The circular tour from Tarvisio to the Zacchi mountain lodge (Rifugio Zacchi) is characterised by the fascinating high valley of the Weißenfelser lakes (Laghi di Fusine), which creates a striking picture all year round with every possible shade of natural colour and the reflections of the light between the mountains and the lakes at the foot of the mighty Mangart group.
The high valley of the Weißenfelser lakes (Laghi di Fusine) is one of the most fascinating places in this region. The lakes, which are situated at the foot of the Mangart group, are connected to one another by simple hiking trails and surrounded by thick spruce forests, and date back to the Ice Age. This region, which is inhabited by numerous typical animals and plants, changes over the course of the year as nature digs deep into her endless paint box to give the forest and lakes unique nuances of colour which make this spot even more enchanting. You can go on hikes of different lengths starting from the Weißenfelser/Fusine lakes. As well as the classic two lake circular tour (Giro dei due laghi), which leads along comfortable trails, a hike to the Zacchi mountain lodge (Rifugio Zacchi) is also particularly recommended.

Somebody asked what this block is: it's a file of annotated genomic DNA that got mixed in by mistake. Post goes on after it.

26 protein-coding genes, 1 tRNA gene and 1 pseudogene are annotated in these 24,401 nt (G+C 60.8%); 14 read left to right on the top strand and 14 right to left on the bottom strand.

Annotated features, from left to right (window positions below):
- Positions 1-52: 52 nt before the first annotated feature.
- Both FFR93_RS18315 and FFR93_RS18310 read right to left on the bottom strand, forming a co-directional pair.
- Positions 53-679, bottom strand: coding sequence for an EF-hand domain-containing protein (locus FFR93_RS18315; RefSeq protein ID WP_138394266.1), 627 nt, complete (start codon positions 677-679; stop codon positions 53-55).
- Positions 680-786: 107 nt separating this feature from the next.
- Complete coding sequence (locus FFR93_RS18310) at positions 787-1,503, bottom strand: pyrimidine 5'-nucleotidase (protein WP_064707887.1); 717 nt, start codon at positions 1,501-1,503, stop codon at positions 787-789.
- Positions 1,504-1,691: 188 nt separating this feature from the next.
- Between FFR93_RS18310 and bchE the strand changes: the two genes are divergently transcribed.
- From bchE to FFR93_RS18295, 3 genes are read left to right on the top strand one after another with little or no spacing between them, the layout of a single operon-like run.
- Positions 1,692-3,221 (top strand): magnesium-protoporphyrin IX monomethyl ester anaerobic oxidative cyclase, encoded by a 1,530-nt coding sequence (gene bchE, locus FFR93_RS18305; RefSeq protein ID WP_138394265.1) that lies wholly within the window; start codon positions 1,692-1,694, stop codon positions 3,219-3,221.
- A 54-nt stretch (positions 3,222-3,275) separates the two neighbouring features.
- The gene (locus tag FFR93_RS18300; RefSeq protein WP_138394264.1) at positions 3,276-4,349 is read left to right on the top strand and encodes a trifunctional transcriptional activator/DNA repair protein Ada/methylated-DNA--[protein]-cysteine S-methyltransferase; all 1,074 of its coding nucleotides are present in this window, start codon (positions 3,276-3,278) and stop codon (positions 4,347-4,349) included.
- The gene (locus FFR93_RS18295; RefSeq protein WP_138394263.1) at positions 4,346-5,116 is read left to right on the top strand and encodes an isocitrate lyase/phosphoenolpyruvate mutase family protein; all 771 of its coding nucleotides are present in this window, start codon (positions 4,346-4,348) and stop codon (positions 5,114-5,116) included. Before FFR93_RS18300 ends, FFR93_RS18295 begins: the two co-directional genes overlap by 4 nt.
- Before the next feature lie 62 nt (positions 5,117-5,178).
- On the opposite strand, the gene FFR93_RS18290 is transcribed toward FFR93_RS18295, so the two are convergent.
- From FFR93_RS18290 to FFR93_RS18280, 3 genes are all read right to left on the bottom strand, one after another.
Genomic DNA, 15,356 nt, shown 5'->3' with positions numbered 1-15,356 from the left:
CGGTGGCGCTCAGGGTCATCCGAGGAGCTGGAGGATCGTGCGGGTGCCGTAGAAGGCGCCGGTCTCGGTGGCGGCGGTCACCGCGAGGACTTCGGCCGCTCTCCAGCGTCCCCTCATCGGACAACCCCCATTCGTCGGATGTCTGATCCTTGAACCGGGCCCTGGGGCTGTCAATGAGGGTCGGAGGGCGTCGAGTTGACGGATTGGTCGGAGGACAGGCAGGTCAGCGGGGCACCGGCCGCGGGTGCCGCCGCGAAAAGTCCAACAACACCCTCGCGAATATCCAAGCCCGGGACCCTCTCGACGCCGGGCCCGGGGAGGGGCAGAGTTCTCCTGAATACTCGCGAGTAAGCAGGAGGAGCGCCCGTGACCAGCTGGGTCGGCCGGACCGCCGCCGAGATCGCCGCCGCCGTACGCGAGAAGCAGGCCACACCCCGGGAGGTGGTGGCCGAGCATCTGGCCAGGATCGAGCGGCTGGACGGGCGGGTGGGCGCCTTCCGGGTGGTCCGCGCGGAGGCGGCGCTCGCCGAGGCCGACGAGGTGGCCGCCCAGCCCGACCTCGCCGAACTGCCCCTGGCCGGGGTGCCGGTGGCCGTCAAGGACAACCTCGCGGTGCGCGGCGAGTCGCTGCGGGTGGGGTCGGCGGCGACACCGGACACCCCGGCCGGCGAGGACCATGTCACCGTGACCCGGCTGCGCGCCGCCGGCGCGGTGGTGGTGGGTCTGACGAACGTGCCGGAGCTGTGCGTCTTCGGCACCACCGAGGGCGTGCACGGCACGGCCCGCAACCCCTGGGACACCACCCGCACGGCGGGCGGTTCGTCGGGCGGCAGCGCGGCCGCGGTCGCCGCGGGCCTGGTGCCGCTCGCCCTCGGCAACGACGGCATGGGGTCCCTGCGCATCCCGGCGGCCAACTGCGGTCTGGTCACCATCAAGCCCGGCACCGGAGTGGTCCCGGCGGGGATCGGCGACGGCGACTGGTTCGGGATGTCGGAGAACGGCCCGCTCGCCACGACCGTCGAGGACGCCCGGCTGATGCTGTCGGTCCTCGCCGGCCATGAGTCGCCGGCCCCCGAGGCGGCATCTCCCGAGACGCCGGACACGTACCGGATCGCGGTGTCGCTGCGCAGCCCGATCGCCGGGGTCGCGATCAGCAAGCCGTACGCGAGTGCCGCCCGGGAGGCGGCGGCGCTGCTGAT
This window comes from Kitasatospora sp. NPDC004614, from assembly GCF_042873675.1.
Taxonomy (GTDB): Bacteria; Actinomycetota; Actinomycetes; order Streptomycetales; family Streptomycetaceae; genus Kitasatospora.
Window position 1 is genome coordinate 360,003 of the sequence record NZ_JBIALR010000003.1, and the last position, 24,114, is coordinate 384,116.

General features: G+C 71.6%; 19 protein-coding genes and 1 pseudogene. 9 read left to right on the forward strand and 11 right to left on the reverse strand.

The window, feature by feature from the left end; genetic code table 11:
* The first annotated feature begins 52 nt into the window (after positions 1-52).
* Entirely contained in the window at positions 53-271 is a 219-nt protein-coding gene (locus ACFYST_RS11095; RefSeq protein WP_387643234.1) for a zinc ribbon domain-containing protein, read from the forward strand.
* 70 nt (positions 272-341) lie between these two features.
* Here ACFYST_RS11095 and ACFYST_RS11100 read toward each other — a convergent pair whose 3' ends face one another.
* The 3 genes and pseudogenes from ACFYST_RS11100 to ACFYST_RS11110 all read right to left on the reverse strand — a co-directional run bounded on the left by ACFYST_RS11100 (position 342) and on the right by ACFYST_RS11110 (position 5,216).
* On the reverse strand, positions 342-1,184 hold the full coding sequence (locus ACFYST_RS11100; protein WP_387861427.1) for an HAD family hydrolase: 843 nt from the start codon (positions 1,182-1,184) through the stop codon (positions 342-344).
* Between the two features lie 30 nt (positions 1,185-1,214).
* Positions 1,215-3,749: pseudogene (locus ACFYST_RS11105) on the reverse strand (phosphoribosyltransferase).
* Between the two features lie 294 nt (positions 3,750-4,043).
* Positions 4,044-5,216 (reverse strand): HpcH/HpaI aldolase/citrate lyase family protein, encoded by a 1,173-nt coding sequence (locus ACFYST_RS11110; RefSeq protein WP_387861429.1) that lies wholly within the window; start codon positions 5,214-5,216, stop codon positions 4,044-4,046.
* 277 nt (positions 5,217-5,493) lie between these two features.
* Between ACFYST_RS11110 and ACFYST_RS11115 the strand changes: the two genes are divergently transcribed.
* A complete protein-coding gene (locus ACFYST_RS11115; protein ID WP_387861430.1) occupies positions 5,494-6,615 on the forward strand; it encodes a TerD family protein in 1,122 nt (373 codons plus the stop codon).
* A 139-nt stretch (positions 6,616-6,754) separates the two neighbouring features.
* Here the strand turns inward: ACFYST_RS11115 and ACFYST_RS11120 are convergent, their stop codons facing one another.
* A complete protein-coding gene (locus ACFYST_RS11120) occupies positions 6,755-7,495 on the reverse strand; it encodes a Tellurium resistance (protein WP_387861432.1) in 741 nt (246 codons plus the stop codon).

The Julian Alps extend over Italian and Slovenian national territory, and can accordingly be divided into the Western Julian Alps (Italy) and the Eastern Julian Alps (Slovenia). The Italian Julian Alps, which are craggier and more inaccessible compared with the Slovenian ones, rise up in the region between Fella (a tributary of the Tagliamento ) and the Upper Isonzo. Their characteristic features are the imposing rock walls of dolomitic limestone and their largely unspoilt, wild nature. Rivers, glaciers and karst phenomena have all contributed to the morphological variety of the region. The mighty rock faces of the Julian Alps alternate with elevations characterised by strips of rock overgrown with grass and steep slopes with compact or fragmented rock. The main summits are all over 2,500 metres above sea level, but none of them is higher than 2,800 metres. Four elevations, which together with their subsidiary summits form four groups of mountains, determine the appearance of the Western Julian Alps: the Mangart (2,668 metres), the Wischberg (2,666 metres), the Montasch (2,753 metres) and the Kanin (2,587 metres).
Mangart group: TheMangart massif offers many routes of moderate and high levels of difficulty.